Posts Tagged ‘ruby’

rake 带参数就这么做

Posted: May 17, 2011 in Ruby
Tags: ,
task :t1, :a1, :a2, :needs => [:t2, :t3] do |t, args|
  args.with_defaults(:a1 => 'default_1 in task t1', :a2 => 'default_2 in task t1')
  puts args

task :t2, :a1, :a2 do |t, args|
  args.with_defaults(:a1 => 'default_1 in task t2', :a2 => 'default_2 in task t2')
  puts "this is t2"
  puts args

task :t3, :a1, :a2 do |t, args|
  args.with_defaults(:a1 => 'default_1 in task t3', :a2 => 'default_2 in task t3')
  puts "this is t3"

可以执行rake t1[1,2]或者rake t1试试

Single table inheritance in Rails3

Posted: March 18, 2011 in Rails
Tags: ,

Active Record allows inheritance by storing the name of the class in a column that by default is named “type” (can be changed by overwriting Base.inheritance_column). This means that an inheritance looking like this:

class Company < ActiveRecord::Base; end
class Firm < Company; end
class Client < Company; end
class PriorityClient < Client; end

When you do Firm.create(:name => “37signals”), this record will be saved in the companies table with type = “Firm”. You can then fetch this row again using Company.where(:name => ’37signals’).first and it will return a Firm object.

If you don’t have a type column defined in your table, single-table inheritance won’t be triggered. In that case, it’ll work just like normal subclasses with no special magic for differentiating between them or reloading the right type with find.

Note, all the attributes for all the cases are kept in the same table. Read more: singleTableInheritance

Just some notes after reading “Eloquent Ruby” chapter two.

  • use unless in place of if not
  • use until in place of while not

You should think that do sth in the unless or until block unless/until condition is true.

Use each, Not for

Case statements use the === operator to do the comparisons. Since classes use === to identify instances of themselves, you can use a case statement to switch on the class of an object. And you can use a case statement to detect a regular expression match.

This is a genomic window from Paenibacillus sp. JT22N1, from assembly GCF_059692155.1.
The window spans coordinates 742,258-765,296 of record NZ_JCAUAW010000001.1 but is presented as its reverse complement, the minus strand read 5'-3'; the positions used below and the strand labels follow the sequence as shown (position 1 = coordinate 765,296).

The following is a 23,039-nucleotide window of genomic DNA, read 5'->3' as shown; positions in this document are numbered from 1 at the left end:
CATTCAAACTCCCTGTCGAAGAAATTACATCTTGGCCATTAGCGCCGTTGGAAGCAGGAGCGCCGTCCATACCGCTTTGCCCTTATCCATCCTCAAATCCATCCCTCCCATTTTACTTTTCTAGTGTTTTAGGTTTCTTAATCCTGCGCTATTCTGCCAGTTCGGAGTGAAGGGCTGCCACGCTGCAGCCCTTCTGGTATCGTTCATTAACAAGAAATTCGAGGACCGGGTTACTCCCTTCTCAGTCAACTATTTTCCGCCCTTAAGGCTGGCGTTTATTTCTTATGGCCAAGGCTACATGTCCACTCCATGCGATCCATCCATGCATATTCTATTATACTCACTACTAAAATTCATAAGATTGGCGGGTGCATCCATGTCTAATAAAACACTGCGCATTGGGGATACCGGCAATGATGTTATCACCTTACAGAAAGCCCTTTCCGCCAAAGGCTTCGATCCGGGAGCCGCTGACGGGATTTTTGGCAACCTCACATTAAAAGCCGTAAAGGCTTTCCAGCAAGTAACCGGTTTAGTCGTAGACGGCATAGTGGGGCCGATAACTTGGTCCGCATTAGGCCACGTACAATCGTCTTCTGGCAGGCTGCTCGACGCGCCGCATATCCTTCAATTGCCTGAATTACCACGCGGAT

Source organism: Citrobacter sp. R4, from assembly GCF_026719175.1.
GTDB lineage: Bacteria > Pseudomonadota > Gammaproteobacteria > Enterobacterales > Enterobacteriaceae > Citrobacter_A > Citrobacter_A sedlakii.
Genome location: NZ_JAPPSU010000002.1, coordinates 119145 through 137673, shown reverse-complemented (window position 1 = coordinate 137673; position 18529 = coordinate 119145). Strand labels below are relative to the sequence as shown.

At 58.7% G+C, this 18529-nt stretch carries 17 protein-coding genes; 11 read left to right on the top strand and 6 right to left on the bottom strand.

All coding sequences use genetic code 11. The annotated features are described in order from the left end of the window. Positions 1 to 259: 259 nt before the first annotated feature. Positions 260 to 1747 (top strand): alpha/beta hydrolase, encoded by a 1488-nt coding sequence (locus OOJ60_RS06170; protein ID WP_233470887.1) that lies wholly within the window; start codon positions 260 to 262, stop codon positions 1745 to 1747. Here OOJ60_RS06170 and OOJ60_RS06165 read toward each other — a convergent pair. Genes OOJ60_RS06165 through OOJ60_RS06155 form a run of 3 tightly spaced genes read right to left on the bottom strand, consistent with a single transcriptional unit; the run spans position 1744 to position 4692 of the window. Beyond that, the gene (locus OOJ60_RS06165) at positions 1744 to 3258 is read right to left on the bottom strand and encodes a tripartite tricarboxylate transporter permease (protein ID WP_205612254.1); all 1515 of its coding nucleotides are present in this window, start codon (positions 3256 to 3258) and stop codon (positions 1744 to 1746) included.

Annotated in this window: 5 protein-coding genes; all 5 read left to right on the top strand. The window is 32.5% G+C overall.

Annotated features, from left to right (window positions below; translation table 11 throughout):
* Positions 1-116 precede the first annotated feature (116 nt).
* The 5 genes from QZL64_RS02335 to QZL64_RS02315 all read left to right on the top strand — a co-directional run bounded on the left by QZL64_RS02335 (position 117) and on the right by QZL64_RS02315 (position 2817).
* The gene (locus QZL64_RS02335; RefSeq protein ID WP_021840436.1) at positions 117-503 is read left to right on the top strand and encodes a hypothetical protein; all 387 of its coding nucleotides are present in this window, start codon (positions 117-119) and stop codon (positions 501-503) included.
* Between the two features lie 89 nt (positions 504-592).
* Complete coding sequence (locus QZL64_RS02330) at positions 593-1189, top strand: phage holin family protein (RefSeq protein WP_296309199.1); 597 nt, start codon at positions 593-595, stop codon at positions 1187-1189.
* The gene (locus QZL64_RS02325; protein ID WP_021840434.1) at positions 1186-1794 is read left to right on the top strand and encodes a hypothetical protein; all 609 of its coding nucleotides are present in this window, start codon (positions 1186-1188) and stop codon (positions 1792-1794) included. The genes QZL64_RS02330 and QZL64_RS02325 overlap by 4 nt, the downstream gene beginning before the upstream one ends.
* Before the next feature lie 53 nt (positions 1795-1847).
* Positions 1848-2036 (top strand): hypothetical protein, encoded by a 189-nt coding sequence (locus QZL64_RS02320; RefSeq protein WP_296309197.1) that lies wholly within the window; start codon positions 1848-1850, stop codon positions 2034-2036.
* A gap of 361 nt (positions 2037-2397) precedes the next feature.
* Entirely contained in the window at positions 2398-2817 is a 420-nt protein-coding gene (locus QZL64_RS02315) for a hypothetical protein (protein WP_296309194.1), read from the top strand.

only false and nil are treated as false, you should avoid testing for truth by testing for specific values.

@first_name ||= '' shorter than @first_name = '' unless @first_name

Just some notes after reading “Eloquent Ruby” chapter one.


use two spaces per indent


There are good reasons for adding comments to your code, the best being to explain how to use your software masterpiece. These kinds of “how to” comments should focus on exactly that: how to use the thing. Don’t explain why you wrote it, the algorithm that it uses, or how you got it to run faster than fast. Just tell me how to use the thing and remember that examples are always welcome.

Sometimes it’s also wise to include a “how it works” explanation of particularly complicated bits of code. Again, keep this kind of explanation separate from the “how to”.

The occasional in-line comment can also help.

Remember, good code is like a good joke: It needs no explanation.

Camels for Classes, Snakes Everywhere Else

  • Almost everything in this context means methods, arguments, and variables, including instance variables use snake case.
  • Class names are camel case.
  • Constants use all uppercase, punctuated by underscores.


both in method definitions and calls surround parenthess.

don’t surround parenthess:

  • conditions in control statements
  • defining or calling a method with no parameters
  • puts, instance_of?, and your right feeling

Look set.rb in your ruby lib path for more ruby conventions.


  • end the name of a method that answers a yes/no or true/false question with a question mark
  • reserve ! to adorn the names of methods that do something unexpected, or perhaps a bit dangerous

My vpn sp have twelve ip, so I want to choose the best ip.

#!/usr/bin/env ruby
#coding: utf-8

ping_count = 10

servers = (1..12) { |el| "us#{'%03d' % el}" }

results = []

servers.each_with_index do |el, i|
  r = `ping -q -c #{ping_count} #{el}`
  puts "processing: #{'%2.2f%' % ((i+1)/12.0*100)}" if i < 11

  #The ping utility returns an exit status of zero 
  #if at least one response was heard from the specified host;
  #a status of two if the transmission was successful but no responses were received;
  packet_loss = r.scan(/d+.d+(?=%)/)[0]
  avg = r.scan(/d+.d*(?=/)/)[1]
  results << [el, [packet_loss.to_f, avg.to_f]] if $?.exitstatus == 0

puts "finished!"

puts results.min { |x, y| x[1][0] <=> y[1][0] and x[1][1] <=> y[1][1] }

Beware of RSpec’s before :all

Posted: March 14, 2011 in Ruby
Tags: , ,

When you add data in an RSpec before :all, it’s not inside the transactions RSpec places around each test. rake spec clears the database before running all the specs, but the data created in before :all will hang around after it runs. This introduces an order dependency between specs. A spec that assumes the database (or one table) is empty will run fine if it runs before the before :all, but can fail if it runs after. Your specs can start failing just because you reorganized them, which changed their run order.